JPMorgan: Best-Of-Breed Large-Cap U.S. Bank
- JPMorgan was the biggest winner from the 2017 CCAR.
- The bank’s fundamentals remain strong with solid loan growth, rising margins, improving cost-efficiency metrics and benign asset quality trends.
- Elevated uncertainty over actions by global central banks bodes well for the bank’s FICC franchise.
- We continue to prefer JPMorgan over Bank of America and Citigroup.
Higher dividends and buybacks
In our view, JPMorgan (NYSE:JPM) was the biggest winner from the 2017 CCAR (Comprehensive Capital Analysis and Review). Most investors had been expecting lower capital returns and particularly a more modest buyback. However, JPM has found the right balance between a strong capital position and attractive capital returns to shareholders. The bank increased its quarterly dividend to $0.56 per share from $0.50 per share, while the size of buybacks was boosted to $19.4B. As a result, the stock offers a 2.4% dividend plus a 5.9% buyback for a total shareholder yield of 8.3%.
JPM has recently mentioned that its minimum required CET1 capital ratio is 11%, around 140 bps lower than the bank has today. As such, JPM is likely to continue increasing its buybacks and dividends, given its strong capital position.
Strong FICC franchise
Global central banks have recently deepened uncertainty over their actions and the future path of rate hikes. First, European sovereign yields got a decent boost from hawkish statements made by the ECB (European Central Bank) President at a banking conference. Mario Draghi said that the threat of deflation risks had decreased. As a result, the yield on the 10-year German sovereign note has surged from 25 bps to 57 bps over the last two weeks.
The probability of a rate hike by the ECB has increased.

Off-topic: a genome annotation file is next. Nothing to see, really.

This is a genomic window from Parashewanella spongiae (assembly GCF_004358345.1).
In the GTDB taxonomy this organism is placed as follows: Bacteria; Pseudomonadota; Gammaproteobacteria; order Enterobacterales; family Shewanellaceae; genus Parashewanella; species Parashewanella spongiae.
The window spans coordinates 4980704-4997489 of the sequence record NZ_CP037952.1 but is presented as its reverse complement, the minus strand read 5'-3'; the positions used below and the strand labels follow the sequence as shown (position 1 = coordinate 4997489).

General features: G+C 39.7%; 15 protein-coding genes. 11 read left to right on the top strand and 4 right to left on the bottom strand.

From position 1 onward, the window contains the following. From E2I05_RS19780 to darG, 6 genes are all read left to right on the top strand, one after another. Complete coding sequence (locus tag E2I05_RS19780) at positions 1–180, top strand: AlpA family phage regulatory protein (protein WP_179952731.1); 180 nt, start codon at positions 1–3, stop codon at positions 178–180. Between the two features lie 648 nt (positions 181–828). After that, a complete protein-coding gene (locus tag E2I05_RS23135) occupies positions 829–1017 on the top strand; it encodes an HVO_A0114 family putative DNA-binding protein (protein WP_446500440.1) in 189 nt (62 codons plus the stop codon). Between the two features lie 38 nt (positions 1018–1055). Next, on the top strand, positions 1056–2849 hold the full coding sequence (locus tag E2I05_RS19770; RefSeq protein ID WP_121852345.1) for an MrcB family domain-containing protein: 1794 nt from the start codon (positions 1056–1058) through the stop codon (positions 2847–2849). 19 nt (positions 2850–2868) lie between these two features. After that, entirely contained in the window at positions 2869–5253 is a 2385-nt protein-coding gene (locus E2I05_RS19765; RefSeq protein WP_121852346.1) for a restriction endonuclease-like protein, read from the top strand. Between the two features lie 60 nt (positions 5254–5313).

In addition, Mark Carney, the Bank of England’s governor, said that the regulator might need to raise its policy rate. That was unexpected given his dovish stance. Finally, New York Fed President William Dudley recently reaffirmed that the Fed had taken a more hawkish stance. Mr. Dudley said that a tightening labor market and gradual wage growth should trigger a pick-up in U.S. inflation. However, the bond market is pricing in a lower-for-longer interest rate environment in the U.S.
We believe elevated uncertainty over actions by global regulators bodes well for JPM’s FICC (Fixed Income, Currencies and Commodities) division. As a reminder, JPM is more weighted towards the rates business, compared to Bank of America (BAC) and Citigroup (C). While volatility around global regulators' actions should be a tailwind for the whole FICC segment, the rates business will be the main beneficiary due to rapidly changing policy rate expectations.
The global banking industry enjoyed exceptionally strong market revenues in Q216, thanks to the Brexit vote. As a result, we should expect a material y/y decline in trading revenues in Q217. That being said, this has been already well flagged by JPMorgan’s management. According to the bank, total capital market revenues are expected to decline by 15% y/y in Q2. It is important to note that while trading revenues are a significant part of JPM’s top-line, they are extremely volatile and notoriously difficult to forecast.
As for traditional banking metrics, we expect JPM to deliver another strong quarter. The bank’s NII (Net Interest Income) should increase markedly, driven by higher margins and robust loan growth. We expect JPM’s cost-efficiency metrics to improve, while asset quality trends are likely to remain benign.
Importantly, JPMorgan is still reasonably valued. We believe the stock should trade at a premium to its peers, given that it is a quality name with a strong franchise, solid asset growth and attractive capital returns.
Source: Bloomberg, Renaissance Research
Source: Bloomberg, Renaissance Research
If you have read our prior articles on JPMorgan, you will know that the bank has been our top pick in the U.S. banking space for quite a long time now. We still think it is the best-of-breed large-cap U.S. bank with a very attractive risk/reward ratio. It is important to note that JPM has significant exposure to capital markets revenues and, as a result, the stock will remain volatile. With that being said, for long-term investors who can take on higher-than-average volatility, JPMorgan is a no-brainer.
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This article was written by
Analyst’s Disclosure: I am/we are long JPM. I wrote this article myself, and it expresses my own opinions. I am not receiving compensation for it (other than from Seeking Alpha). I have no business relationship with any company whose stock is mentioned in this article.
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